Wasting Light

Fuck but I love this album. This is the one instance in which the Gimmick behind it paid off in spades. In an effort to recapture some of the rougher sound of earlier Foo Fighters releases, Grohl decided that Foo Fighters Album 7 would be stripped of all the production bells and whistles that had been draped over Echoes, Silence, Patience & Grace and bought in Butch Vig and to record the entire album on analogue equipment in Dave’s garage.

At this point, though, it would be futile to expect such a process to result in a raw sounding record. It’s not like Dave Grohl has a small garage for that matter either. But, what makes Wasting Light such a late career highlight is that Vig captures a sense of purpose and drive in the band that had been lacking for at least three albums previous. It’s a big, anthemic rock record shorn of production sheen and filled with a sense of energy that comes from the fact that they recorded the entire album live and – with Pat Smear back in the ranks – a heavier, three-guitar strong attack.

From the off with ‘Bridges Burning’ powering into ‘Rope’ and ‘Dear Rosmery’ there’s no let up. Instead, when you’d expect it at track four, ‘White Limo’ has been described as “a blistering, paint-stripping thrash track” with Grohl’s vocals lost as he screams at what must be the top of his register. There’s no slowing down on Wasting Light. No ballads. ‘These Days’ looks like it’s gonna be that track until it turns into a thumping Foos classic that will no doubt rub shoulders with ‘Run’ and ‘Something From Nothing’ on the inevitable Greatest Hits 2. No, Wasting Light found a revitalised band firing with an energy and power few thought they had left in them and got me really paying attention to the band again and, depending on the day of the week, could just as easily sit right at the top of this list.

Highlights: ‘Bridges Burning’, ‘Rope’, ‘White Limo’, ‘These Days’,’Arlandria’, ‘Walk’.

The Colour and The Shape

Twenty years on (gulp), the moment when the practically-throwaway ‘Doll’ gets torn apart by the arrival of ‘Monkey Wrench’ and The Colour and The Shape shifts into gear remains shit-the-bed-amazing. So good that the band themselves would give the formula another go and top it with ‘T-Shirt’ giving way to ‘Run’ on this year’s Concrete & Gold. That being said, while ‘Run’ is a great song, it doesn’t match the sheer power and fire of ‘Monkey Wrench’ – an absolute stone-cold classic. And it’s not the only one on the album for is home to a tonne of em: ‘Monkey Wrench’, ‘My Hero‘, ‘Walking After You’, ‘Enough Space’ and, easily their best song, ‘Everlong‘.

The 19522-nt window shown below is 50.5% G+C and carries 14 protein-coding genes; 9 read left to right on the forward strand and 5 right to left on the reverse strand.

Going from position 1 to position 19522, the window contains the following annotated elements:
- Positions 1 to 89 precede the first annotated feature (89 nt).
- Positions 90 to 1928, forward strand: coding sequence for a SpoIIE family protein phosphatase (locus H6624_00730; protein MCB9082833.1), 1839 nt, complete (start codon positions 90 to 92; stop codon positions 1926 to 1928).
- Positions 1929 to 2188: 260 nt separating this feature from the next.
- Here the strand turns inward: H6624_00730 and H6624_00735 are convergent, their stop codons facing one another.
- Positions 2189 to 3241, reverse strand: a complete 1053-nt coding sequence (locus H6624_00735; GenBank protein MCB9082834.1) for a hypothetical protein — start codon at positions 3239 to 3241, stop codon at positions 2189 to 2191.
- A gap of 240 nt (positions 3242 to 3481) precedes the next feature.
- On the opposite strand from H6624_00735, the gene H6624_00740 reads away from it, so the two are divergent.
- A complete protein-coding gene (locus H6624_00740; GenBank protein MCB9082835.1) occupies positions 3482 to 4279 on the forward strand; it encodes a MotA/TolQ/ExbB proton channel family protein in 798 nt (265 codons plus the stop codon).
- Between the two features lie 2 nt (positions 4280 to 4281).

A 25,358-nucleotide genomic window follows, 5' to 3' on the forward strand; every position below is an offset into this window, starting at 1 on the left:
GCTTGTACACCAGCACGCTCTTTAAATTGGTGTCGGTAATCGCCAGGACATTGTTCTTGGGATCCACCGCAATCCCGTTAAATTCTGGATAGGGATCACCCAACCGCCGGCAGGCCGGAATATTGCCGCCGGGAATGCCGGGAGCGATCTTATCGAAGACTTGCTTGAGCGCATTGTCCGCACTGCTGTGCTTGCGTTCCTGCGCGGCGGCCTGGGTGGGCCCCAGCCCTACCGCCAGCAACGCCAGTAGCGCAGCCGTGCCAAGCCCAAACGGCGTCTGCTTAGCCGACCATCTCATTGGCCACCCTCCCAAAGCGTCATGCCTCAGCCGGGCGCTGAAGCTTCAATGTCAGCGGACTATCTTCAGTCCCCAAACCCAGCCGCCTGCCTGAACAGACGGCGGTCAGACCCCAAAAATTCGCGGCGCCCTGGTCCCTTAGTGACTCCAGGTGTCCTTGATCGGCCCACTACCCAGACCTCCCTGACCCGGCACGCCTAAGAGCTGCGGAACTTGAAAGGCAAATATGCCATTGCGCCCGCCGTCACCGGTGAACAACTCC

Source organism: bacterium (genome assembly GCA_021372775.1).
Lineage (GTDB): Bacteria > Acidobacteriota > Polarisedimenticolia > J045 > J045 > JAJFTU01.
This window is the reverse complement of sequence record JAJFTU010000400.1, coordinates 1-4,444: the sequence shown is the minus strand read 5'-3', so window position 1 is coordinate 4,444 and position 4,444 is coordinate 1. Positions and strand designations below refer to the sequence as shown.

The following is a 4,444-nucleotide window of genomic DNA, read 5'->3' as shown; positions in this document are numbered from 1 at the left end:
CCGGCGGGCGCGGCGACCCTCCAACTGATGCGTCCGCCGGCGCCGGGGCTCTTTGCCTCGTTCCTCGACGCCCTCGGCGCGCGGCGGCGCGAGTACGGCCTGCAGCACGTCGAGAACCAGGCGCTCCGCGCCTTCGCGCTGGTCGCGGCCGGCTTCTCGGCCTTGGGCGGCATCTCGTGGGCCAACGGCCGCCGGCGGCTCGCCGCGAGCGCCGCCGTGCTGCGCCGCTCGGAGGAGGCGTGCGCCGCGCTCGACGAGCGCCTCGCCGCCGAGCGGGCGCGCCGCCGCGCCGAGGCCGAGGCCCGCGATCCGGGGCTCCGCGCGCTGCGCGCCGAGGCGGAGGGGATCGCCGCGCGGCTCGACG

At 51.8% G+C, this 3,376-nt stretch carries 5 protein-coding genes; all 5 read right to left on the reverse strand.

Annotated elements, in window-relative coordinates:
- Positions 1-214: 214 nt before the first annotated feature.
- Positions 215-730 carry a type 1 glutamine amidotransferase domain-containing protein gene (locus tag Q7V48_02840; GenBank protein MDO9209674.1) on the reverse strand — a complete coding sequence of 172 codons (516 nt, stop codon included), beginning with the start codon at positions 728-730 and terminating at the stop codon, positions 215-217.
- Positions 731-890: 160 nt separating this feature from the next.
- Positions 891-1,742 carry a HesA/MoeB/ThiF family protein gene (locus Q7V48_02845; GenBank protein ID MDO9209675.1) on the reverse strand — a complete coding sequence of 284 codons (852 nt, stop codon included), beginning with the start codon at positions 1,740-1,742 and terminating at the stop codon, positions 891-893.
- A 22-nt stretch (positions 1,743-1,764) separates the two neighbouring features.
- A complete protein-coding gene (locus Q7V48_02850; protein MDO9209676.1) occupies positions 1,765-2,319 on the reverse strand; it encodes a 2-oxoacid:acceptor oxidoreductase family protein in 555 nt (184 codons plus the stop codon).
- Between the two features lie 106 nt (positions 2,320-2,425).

The Colour and The Shape was the first Foo Fighters album recorded as a group (although Grohl would end up re-recording the drum parts himself leaving drummer William Goldsmith little choice but to leave the band. He’d be replaced by Taylor Hawkins before the tour behind the album began) and is the most cohesive and consistent set of songs they’ve put to tape, still. After an extensive tour behind Foo Fighters, the band were coming together with Grohl emerging more confident in his role as singer and band leader – if you go back to ‘Monkey Wrench’ when he hits his final “one more thing before I quit” you can here that confidence screaming through. On the downside his first marriage was ending in divorce. This meant that, in place of the nonsensical lyrics on the first album, much of Grohl’s domestic strife was poured into the lyrics – ‘Everlong’ in particular is a strange mix up as it was written against both the collapse of his marriage and the beginning of a new relationship.

What makes this album stand out for me is that in between the staggering strength of the obvious hits, the songs that are so often forgotten are really bloody good too. Take ‘Enough Space‘ – watching ‘Back and Forth’ it’s clear how important this song was as one of the first new ones Grohl wrote for the band, with a tempo inspired by the jumping up and down of European audiences to heavier tunes. Or ‘My Poor Brain’ or ‘Wind Up’ or the best Foo Fighters album closer to date – ‘A New Way Home.’ These are great tunes and on any other album would be stand-outs. When put on an album stacked with killer classics they’re almost forgotten but prove that The Colour and the Shape is an album full of strengths (and ‘See You’ which, frankly, you can forgive).

Check out any review for a new Foo Fighters album and it will be this one that it gets judged against and with reason. The Colour and The Shape built the template of every song and direction the Foo Fighters would make yet remains their benchmark in terms of quality and consistency.

Highlights: All of it.